Helping Low-income Residents Stay in their Homes

Jun 11, 2013

This week at their regular meeting, Delta County Commissioners supported a grant submitted by the Delta Housing Authority to help low income residents stay in their homes – not only in Delta but also in Montrose, San Miguel and Ouray counties.

Jo Rosenquist of the Delta Housing Authority

Delta Housing Authority Director Jo Rosenquist asked the commissioners to sign on to a grant from the Department of Local Affairs that provides loan and grant assistance to low-income residents of the multi-county area. Spearheaded by the Delta Housing Authority, the consortium has received such grants for the past seven years, and they serve a need -- especially in Delta County which ranks in the bottom ten poorest counties in the state.

“Simply because of lack of what do they say?” asks Rosenquist, “Critical mass? We are a fairly resource-barren part of the state. We don’t have a lot of large employers. Delta County suffers from something that isn’t quite as big an impact in Montrose or San Miguel or Ouray counties, because we’re not a real destination tourist stop. So we see an additional layer of poverty because we don’t have people coming to Delta just to vacation.”

According to Rosenquist, tourists aren't coming to Grand Mesa, or for a tour of the wine country of the North Fork either. If they're coming for that, they'll visit Palisade, more likely. The grant will provide funds to rehab houses owned by low-income residents.

“It’s for our low-income folks who are in a home and need to have some work done to meet health and safety standards to remain in that home,” says Rosenquist. “With our seniors, it’s often putting in a ramp or widening doorways so a wheelchair will fit, or putting grab bars in a bathroom. Many times, because we have a lot of older housing stock in Delta County, it’s weatherization issues…we do work with other organizations that do weatherization, we work with Habitat for Humanity here in Delta County, and in Montrose County we leverage what gets done.”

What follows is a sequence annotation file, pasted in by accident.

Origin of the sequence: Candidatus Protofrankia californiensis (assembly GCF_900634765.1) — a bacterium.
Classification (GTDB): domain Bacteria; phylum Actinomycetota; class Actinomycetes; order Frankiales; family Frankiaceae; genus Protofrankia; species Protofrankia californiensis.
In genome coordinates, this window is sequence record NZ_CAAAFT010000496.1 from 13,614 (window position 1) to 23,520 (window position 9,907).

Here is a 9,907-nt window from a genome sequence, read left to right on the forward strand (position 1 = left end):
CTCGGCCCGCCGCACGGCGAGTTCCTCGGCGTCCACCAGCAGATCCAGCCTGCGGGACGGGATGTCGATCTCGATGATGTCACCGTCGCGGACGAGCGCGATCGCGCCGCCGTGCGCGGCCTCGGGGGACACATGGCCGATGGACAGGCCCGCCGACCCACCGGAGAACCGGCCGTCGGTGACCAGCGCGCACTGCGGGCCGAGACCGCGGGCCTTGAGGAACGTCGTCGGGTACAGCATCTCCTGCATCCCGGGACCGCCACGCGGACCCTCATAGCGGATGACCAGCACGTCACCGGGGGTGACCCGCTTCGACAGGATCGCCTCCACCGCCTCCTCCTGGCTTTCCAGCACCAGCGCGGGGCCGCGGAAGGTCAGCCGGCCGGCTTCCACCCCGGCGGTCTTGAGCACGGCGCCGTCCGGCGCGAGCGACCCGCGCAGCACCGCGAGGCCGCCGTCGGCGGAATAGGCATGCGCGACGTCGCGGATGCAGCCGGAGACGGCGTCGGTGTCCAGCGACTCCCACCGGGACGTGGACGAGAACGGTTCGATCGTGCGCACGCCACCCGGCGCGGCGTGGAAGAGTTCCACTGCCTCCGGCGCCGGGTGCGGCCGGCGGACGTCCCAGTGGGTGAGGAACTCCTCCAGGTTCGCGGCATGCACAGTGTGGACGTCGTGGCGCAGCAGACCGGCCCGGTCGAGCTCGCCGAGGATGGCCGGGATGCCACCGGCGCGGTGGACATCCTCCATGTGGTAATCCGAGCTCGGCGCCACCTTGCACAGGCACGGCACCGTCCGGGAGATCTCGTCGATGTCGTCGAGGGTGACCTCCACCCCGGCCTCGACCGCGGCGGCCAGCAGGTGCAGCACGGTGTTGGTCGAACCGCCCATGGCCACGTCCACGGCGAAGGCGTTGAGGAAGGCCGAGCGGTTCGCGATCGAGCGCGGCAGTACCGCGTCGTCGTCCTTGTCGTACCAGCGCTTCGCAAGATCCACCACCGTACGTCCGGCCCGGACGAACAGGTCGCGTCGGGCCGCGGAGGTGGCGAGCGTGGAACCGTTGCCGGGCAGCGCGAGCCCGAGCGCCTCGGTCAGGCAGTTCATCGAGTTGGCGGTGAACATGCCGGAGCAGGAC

Most of the funds come in the form of low or no interest loans. But sometimes the recipients clearly aren’t in a position to pay them off.

“If we have seniors living on very limited income some of those can be deferred,” she says. “There’s a certain percentage of our portfolio, we can only defer up to 25 percent of it. We are there at this time. We really have been dealing with some very low income people.”

The grant for about $98,000 is to cover administrative costs of the program. There is a revolving fund of about $1.5 million available for the loans and assistance.